If you have been around people who are runners, you have likely heard the term runners knee. However, the fact is that runners knee doesn’t just affect runners and is not associated with one cause, but rather is brought on by a number of different causes. Runners knee is pain around the knee cap or patella and it may be cause by:
- Overuse- If you run several times a week, on rugged terrain or partake in any exercise that continually strains or abuses the area around your knee you may suffer from runners knee.
- Improperly Aligned Bones- If any of the bones from your ankle to your hip are out of correct alignment it can cause you to walk abnormally putting excess strain on your knees and your kneecaps.
- Any Disorder that Stresses Your Knee Cap- Any type of disorder that stresses your knee cap can result in runners knee.
- Any Activity that Causes Sudden Starts and Stops or Causes You to Twist Your Knee Suddenly.
If you are suffering from runners knee then you know that you find some exercise that will be easier on your knee. So you may be asking yourself Is cycling good for runners knee?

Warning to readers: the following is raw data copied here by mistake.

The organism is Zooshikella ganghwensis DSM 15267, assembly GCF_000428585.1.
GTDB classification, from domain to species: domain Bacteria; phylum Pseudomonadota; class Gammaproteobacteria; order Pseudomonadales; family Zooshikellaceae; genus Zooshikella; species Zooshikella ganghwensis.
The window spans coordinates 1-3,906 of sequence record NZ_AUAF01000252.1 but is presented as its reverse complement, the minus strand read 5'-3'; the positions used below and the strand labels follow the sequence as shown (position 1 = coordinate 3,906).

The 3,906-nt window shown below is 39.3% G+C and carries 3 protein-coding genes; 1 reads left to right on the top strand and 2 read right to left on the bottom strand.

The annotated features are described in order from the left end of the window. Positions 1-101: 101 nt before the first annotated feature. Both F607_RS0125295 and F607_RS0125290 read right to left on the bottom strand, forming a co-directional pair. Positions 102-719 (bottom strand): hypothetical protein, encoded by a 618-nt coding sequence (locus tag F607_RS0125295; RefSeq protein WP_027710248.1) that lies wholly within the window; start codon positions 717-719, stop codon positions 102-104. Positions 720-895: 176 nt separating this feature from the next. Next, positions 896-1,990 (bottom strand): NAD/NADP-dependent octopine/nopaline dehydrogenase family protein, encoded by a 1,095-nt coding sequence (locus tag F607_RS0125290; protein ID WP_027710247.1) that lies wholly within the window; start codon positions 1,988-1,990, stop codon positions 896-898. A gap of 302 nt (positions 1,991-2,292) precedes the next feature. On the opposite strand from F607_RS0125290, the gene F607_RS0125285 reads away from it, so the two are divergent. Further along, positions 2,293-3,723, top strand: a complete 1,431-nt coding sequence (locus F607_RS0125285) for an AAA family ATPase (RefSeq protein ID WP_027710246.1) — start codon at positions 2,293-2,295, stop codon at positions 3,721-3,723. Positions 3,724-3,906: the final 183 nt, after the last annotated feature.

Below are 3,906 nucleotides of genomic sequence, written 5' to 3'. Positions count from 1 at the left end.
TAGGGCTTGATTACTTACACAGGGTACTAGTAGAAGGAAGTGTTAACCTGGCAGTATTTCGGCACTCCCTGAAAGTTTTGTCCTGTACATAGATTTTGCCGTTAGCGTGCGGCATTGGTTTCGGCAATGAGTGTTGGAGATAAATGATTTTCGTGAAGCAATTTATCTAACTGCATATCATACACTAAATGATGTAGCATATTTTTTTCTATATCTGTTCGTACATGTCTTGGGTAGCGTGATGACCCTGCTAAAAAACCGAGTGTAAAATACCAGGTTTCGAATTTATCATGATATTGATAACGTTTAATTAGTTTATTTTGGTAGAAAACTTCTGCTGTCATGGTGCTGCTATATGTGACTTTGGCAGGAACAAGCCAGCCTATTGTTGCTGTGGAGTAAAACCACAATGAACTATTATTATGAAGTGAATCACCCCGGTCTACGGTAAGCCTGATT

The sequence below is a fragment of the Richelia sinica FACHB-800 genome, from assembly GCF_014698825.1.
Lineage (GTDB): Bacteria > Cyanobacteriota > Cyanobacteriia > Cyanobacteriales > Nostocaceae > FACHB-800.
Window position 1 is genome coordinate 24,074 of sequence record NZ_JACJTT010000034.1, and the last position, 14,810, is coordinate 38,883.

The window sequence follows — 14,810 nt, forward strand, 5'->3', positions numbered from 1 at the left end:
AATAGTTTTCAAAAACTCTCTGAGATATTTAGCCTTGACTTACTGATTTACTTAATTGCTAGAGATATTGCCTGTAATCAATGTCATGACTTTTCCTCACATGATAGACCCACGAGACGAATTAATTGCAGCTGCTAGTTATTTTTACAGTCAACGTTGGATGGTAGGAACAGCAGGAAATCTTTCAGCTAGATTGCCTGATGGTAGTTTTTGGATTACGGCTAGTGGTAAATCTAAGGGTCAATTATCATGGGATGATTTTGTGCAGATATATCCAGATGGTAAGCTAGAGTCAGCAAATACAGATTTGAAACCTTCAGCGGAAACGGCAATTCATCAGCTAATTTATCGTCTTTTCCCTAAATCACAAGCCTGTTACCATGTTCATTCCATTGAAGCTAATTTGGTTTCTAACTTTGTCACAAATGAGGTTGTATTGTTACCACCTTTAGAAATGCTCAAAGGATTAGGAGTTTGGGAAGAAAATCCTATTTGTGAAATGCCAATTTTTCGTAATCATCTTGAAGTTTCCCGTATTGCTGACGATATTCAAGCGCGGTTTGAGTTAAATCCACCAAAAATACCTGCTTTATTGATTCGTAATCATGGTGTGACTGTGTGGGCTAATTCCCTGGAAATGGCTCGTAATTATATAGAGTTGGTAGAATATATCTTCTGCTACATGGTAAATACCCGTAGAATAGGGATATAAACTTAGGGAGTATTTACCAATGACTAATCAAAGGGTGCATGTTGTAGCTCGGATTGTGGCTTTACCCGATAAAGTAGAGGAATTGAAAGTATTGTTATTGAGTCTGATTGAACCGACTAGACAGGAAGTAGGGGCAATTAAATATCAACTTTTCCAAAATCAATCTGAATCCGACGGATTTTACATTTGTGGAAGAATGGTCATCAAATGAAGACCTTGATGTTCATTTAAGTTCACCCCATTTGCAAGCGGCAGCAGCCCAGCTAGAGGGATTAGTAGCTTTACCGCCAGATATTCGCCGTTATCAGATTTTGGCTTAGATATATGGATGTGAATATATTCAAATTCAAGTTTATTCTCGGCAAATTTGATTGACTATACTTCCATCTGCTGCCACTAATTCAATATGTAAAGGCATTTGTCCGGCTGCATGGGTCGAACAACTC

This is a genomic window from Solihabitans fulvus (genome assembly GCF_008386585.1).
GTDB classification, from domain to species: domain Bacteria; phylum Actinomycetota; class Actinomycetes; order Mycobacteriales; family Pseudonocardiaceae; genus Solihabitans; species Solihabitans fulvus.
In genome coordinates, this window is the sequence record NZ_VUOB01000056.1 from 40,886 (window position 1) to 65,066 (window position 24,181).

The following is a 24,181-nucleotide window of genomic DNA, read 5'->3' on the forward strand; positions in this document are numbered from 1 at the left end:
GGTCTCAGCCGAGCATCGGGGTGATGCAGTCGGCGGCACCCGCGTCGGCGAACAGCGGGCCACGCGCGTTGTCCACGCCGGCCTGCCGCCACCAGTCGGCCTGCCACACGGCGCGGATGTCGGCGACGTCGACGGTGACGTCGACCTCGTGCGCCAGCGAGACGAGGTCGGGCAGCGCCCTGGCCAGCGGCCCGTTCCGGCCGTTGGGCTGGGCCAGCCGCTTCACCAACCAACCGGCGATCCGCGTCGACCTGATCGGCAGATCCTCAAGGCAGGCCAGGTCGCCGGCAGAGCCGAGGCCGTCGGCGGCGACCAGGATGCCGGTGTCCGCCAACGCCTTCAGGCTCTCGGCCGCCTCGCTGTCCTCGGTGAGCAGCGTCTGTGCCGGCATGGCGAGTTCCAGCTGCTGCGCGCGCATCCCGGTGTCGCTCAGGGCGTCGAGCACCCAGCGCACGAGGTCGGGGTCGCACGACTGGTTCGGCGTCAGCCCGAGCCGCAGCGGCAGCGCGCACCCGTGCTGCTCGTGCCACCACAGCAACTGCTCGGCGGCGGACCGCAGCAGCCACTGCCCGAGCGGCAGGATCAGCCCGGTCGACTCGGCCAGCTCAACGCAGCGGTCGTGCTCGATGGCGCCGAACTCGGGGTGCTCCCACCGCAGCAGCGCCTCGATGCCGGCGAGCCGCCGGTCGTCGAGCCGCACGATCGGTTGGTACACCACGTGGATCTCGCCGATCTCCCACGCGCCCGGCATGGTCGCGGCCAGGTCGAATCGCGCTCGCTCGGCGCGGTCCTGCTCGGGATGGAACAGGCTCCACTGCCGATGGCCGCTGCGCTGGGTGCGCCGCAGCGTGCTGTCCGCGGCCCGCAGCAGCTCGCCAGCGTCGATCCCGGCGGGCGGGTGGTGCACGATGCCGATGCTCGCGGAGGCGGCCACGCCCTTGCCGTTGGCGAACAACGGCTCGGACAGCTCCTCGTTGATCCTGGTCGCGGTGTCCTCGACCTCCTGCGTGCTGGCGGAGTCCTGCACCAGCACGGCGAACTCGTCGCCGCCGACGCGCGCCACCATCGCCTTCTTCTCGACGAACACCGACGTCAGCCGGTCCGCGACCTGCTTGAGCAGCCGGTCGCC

Once your runners knee has started to heal and the pain has lessened then it is important to exercise the knee in order to retain mobility choosing a low impact exercise such as cycling can keep the knee mobile while allowing your knee time to recover.
It is recommended that you may be wise to combine cycling with another low impact exercise such as swimming in order to keep exercising and giving your knee a chance to fully recovery.
Take it Slow and Easy
Changing from running or other high impact activity to cycling to ease the pain of runners knee you still need to take easy and not overdue. Ride the bike for shorter periods of time and stop when you start feeling any pain. You may want to start out riding a stationary or recumbent bike before turning to outdoor biking just to build up your muscles and get use to the change in exercise.
Cycling is good for runners knees because cycling is not a high impact form of exercise and it doesn’t result in excess flexing of the knees or sudden starts and stops.
In addition cycling strengthens your quadriceps and hamstrings, which both support your knee caps. Helping to heal any knee injury you have and preventing new injury from occurring.
Just because those knee joints have weakened from too much running or other activities that doesn’t mean that you can’t still exercise cycling is good for people who are suffering from runners knee as long as you keep in mind that you do need to take your cycling in moderation or alternate it with another low impact exercise to keep your knee in the best possible shape both while it is healing and once it recovers.